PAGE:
Rixen, Tim, Guptha, M.V.S. and Ittekkot, V. (2005) Deep ocean fluxes and their link to surface ocean processes and the biological pump. Progress in Oceanography, 65 (2-4). pp. 240-259. DOI https://doi.org/10.1016/j.pocean.2005.03.006.

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Abstract

Intense studies of upper and deep ocean processes were carried out in the Northwestern Indian Ocean (Arabian Sea) within the framework of JGOFS and related projects in order to improve our understanding of the marine carbon cycle and the ocean’s role as a reservoir for atmospheric CO2. The results show a pronounced monsoon-driven seasonality with enhanced organic carbon fluxes into the deep-sea during the SW Monsoon and during the early and late NE Monsoon north of 10°N. The productivity is mainly regulated by inputs of nutrients from subsurface waters into the euphotic zone via upwelling and mixed layer-deepening. Deep mixing introduces light limitation by carrying photoautotrophic organisms below the euphotic zone during the peak of the NE Monsoon. Nevertheless, deep mixing and strong upwelling during the SW Monsoon provide an ecological advantage for diatoms over other photoautotrophic organisms by increasing the silica concentrations in the euphotic zone. When silica concentrations fall below 2 μmol l−1, diatoms lose their dominance in the plankton community. During diatom-dominated blooms, the biological pathway of uptake of CO2 (the biological pump) appears to be more efficient than during blooms of other organisms, as indicated by organic carbon to carbonate carbon (rain) ratios. Due to the seasonal alternation of diatom and non-diatom dominated exports, spatial variations of the annual mean rain ratios are hardly discernible along the main JGOFS transect.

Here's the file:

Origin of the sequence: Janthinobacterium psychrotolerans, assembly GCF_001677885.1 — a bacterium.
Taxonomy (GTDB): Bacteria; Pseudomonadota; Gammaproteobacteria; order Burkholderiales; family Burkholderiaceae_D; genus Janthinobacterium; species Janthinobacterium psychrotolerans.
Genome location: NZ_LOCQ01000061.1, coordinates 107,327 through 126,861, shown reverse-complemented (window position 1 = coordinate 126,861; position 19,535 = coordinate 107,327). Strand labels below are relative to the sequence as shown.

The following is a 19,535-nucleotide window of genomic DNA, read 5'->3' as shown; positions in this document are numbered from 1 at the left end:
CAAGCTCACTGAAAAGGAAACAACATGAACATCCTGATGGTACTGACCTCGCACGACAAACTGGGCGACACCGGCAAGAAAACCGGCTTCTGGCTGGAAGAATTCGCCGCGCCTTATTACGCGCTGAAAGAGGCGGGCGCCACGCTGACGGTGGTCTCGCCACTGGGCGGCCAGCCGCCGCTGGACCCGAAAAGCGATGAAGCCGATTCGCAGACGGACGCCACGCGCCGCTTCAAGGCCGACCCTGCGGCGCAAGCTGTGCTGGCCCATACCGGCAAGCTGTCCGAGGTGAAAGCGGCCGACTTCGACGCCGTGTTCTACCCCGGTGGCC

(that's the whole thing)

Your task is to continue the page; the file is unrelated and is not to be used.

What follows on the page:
Data-based estimates of the annual mean impact of the biological pump on the fCO2 in the surface water suggest that the biological pump reduces the increase of fCO2 in the surface water caused by intrusion of CO2-enriched subsurface water by ∼50–70%. The remaining 30 to 50% are attributed to CO2 emissions into the atmosphere. Rain ratios up to 60% higher in river-influenced areas off Pakistan and in the Bay of Bengal than in the open Arabian Sea imply that riverine silica inputs can further enhance the impact of the biological pump on the fCO2 in the surface water by supporting diatom blooms. Consequently, it is assumed that reduced river discharges caused by the damming of major rivers increase CO2 emission by lowering silica inputs to the Arabian Sea; this mechanism probably operates in other regions of the world ocean also.

Document Type: Article
Research affiliation: Biogeochemistry and Geology > Carbon and Nutrient Cycling
Refereed: Yes
Open Access Journal?: No
DOI etc.: https://doi.org/10.1016/j.pocean.2005.03.006
ISSN: 00796611
Date Deposited: 20 Mar 2020 10:53
Last Modified: 01 Oct 2020 13:01
URI: http://cris.leibniz-zmt.de/id/eprint/3676

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